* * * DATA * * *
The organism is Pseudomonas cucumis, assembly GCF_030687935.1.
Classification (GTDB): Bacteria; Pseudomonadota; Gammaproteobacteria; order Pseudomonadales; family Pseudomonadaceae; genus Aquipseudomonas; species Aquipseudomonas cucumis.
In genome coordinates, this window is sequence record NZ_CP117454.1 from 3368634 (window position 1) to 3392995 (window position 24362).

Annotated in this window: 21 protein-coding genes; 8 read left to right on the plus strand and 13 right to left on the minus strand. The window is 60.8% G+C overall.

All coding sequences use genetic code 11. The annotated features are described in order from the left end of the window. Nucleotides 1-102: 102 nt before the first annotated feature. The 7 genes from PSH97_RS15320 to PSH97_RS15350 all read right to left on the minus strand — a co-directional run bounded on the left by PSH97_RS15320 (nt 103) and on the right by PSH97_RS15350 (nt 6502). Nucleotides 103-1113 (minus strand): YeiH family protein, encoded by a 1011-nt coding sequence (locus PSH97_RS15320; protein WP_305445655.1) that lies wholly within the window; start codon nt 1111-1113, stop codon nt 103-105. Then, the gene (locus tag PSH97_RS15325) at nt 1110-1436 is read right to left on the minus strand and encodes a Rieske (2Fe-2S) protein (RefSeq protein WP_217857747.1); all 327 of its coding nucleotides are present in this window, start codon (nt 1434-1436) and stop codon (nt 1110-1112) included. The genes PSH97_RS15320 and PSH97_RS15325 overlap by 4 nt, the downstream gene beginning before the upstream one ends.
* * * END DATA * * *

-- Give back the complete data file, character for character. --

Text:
The organism is Pseudomonas cucumis, assembly GCF_030687935.1.
Classification (GTDB): Bacteria; Pseudomonadota; Gammaproteobacteria; order Pseudomonadales; family Pseudomonadaceae; genus Aquipseudomonas; species Aquipseudomonas cucumis.
In genome coordinates, this window is sequence record NZ_CP117454.1 from 3368634 (window position 1) to 3392995 (window position 24362).

Annotated in this window: 21 protein-coding genes; 8 read left to right on the plus strand and 13 right to left on the minus strand. The window is 60.8% G+C overall.

All coding sequences use genetic code 11. The annotated features are described in order from the left end of the window. Nucleotides 1-102: 102 nt before the first annotated feature. The 7 genes from PSH97_RS15320 to PSH97_RS15350 all read right to left on the minus strand — a co-directional run bounded on the left by PSH97_RS15320 (nt 103) and on the right by PSH97_RS15350 (nt 6502). Nucleotides 103-1113 (minus strand): YeiH family protein, encoded by a 1011-nt coding sequence (locus PSH97_RS15320; protein WP_305445655.1) that lies wholly within the window; start codon nt 1111-1113, stop codon nt 103-105. Then, the gene (locus tag PSH97_RS15325) at nt 1110-1436 is read right to left on the minus strand and encodes a Rieske (2Fe-2S) protein (RefSeq protein WP_217857747.1); all 327 of its coding nucleotides are present in this window, start codon (nt 1434-1436) and stop codon (nt 1110-1112) included. The genes PSH97_RS15320 and PSH97_RS15325 overlap by 4 nt, the downstream gene beginning before the upstream one ends.